Acta Crystallographica Section D

Biological Crystallography

Volume 69, Part 10 (October 2013)


research papers



Acta Cryst. (2013). D69, 2017-2026    [ doi:10.1107/S0907444913018015 ]

High-resolution structure of a papaya plant-defence barwin-like protein solved by in-house sulfur-SAD phasing

J. Huet, E. J. Teinkela Mbosso, S. Soror, F. Meyer, Y. Looze, R. Wintjens and A. Wohlkönig

Abstract: The first crystal structure of a barwin-like protein, named carwin, has been determined at high resolution by single-wavelength anomalous diffraction (SAD) phasing using the six intrinsic S atoms present in the protein. The barwin-like protein was purified from Carica papaya latex and crystallized in the orthorhombic space group P212121. Using in-house Cu K[alpha] X-ray radiation, 16 cumulative diffraction data sets were acquired to increase the signal-to-noise level and thereby the anomalous scattering signal. A sequence-database search on the papaya genome identified two carwin isoforms of 122 residues in length, both containing six S atoms that yield an estimated Bijvoet ratio of 0.93% at 1.54 Å wavelength. A systematic analysis of data quality and redundancy was performed to assess the capacity to locate the S atoms and to phase the data. It was observed that the crystal decay was low during data collection and that successful S-SAD phasing could be obtained with a relatively low data multiplicity of about 7. Using a synchrotron source, high-resolution data (1 Å) were collected from two different crystal forms of the papaya latex carwin. The refined structures showed a central [beta]-barrel of six strands surrounded by several [alpha]-helices and loops. The [beta]-barrel of carwin appears to be a common structural module that is shared within several other unrelated proteins. Finally, the possible biological function of the protein is discussed.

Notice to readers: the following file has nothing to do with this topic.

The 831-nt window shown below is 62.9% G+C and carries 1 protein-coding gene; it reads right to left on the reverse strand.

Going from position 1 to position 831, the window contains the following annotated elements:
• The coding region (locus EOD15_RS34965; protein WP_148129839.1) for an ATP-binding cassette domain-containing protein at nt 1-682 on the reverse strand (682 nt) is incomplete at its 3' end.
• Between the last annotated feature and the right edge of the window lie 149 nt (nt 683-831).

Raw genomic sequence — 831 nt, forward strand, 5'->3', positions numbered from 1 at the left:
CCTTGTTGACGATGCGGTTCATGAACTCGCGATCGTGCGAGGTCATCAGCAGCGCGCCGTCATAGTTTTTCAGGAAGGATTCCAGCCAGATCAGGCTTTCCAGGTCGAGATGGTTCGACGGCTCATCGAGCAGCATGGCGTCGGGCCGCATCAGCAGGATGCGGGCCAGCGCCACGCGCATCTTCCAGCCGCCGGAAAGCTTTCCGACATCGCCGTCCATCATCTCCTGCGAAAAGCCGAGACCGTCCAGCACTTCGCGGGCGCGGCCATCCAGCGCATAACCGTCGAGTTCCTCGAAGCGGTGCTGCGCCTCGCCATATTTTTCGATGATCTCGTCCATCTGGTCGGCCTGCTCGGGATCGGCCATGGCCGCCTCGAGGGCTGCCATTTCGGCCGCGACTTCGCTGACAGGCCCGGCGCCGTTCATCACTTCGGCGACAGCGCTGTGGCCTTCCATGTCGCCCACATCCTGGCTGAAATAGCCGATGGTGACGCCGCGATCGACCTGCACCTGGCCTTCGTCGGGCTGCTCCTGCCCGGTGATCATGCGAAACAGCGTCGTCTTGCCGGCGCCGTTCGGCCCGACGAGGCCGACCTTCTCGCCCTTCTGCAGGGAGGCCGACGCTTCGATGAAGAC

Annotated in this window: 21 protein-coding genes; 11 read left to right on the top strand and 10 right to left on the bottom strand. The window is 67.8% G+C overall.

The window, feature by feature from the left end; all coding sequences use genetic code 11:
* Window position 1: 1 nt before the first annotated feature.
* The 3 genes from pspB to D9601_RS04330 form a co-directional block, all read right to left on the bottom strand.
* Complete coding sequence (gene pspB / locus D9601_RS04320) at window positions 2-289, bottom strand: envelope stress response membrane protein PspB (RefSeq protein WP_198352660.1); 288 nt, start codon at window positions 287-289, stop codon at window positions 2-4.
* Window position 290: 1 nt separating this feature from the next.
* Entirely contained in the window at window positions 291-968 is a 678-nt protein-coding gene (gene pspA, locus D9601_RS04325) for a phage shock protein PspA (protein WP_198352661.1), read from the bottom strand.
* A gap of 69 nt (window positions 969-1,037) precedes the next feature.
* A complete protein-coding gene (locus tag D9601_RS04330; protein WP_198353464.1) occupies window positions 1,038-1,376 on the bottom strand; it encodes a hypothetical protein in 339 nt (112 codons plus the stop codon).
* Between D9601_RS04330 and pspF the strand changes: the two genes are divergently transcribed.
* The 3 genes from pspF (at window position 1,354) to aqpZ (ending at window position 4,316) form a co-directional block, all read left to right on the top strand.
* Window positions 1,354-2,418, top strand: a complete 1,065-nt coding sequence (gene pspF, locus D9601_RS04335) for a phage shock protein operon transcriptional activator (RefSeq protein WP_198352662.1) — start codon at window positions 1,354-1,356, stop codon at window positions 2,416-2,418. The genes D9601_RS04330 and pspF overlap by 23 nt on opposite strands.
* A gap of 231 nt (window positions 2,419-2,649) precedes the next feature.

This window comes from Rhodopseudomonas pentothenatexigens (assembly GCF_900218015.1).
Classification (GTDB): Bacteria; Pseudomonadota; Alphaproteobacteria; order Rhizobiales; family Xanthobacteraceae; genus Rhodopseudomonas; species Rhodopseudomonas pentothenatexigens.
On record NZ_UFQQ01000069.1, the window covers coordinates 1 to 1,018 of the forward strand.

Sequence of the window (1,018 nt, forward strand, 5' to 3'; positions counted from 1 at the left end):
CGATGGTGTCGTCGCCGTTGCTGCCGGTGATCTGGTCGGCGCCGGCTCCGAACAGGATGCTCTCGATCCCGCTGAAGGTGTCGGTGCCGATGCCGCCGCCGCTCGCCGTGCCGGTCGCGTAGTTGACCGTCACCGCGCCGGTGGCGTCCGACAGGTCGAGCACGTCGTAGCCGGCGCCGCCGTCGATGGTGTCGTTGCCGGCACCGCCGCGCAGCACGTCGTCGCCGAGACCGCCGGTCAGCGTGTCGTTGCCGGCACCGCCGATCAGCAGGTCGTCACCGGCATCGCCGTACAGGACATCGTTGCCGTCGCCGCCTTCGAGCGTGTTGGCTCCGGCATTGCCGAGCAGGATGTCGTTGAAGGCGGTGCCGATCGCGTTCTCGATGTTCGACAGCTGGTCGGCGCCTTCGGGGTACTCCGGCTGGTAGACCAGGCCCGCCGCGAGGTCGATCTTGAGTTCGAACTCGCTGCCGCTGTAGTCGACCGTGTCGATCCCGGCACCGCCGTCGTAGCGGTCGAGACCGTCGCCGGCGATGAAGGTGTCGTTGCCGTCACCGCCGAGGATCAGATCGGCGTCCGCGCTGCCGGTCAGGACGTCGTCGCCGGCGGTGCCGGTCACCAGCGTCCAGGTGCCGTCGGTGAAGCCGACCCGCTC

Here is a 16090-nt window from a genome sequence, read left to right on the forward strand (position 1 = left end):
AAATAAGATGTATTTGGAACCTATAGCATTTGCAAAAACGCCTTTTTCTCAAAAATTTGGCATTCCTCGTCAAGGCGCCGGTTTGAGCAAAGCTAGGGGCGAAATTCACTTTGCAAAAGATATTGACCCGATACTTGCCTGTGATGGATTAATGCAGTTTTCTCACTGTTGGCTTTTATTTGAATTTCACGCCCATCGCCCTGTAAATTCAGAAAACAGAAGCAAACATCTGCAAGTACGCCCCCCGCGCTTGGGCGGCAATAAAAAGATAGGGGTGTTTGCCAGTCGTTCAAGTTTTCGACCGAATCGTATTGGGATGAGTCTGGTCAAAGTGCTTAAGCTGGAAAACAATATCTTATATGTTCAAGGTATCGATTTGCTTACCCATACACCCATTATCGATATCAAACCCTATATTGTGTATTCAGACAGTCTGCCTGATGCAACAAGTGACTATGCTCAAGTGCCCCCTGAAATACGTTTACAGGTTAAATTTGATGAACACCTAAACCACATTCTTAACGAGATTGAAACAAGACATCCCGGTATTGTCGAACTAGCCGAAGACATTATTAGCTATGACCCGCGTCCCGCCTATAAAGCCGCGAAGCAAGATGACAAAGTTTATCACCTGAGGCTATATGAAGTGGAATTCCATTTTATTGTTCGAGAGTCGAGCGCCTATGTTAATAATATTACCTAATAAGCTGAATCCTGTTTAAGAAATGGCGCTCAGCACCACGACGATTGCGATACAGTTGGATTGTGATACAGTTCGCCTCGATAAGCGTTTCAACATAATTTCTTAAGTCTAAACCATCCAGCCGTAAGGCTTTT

PDB references: 4jp6 and 4jp7

Keywords: sulfur-SAD phasing; barwin-like protein; carwin; Carica papaya.


pdfdisplay filedownload file

Portable Document Format (PDF) file
[ doi:10.1107/S0907444913018015/tz5031sup1.pdf ]
Supplementary material


Notes:

To open or display or play some files, you may need to set your browser up to use the appropriate software. See the full list of file types for an explanation of the different file types and their related mime types and, where available links to sites from where the appropriate software may be obtained.

The download button will force most browsers to prompt for a file name to store the data on your hard disk.

Where possible, images are represented by thumbnails.

 bibliographic record in  format

  Find reference:   Volume   Page   
  Search:     From   to      Advanced search

Copyright © International Union of Crystallography
IUCr Webmaster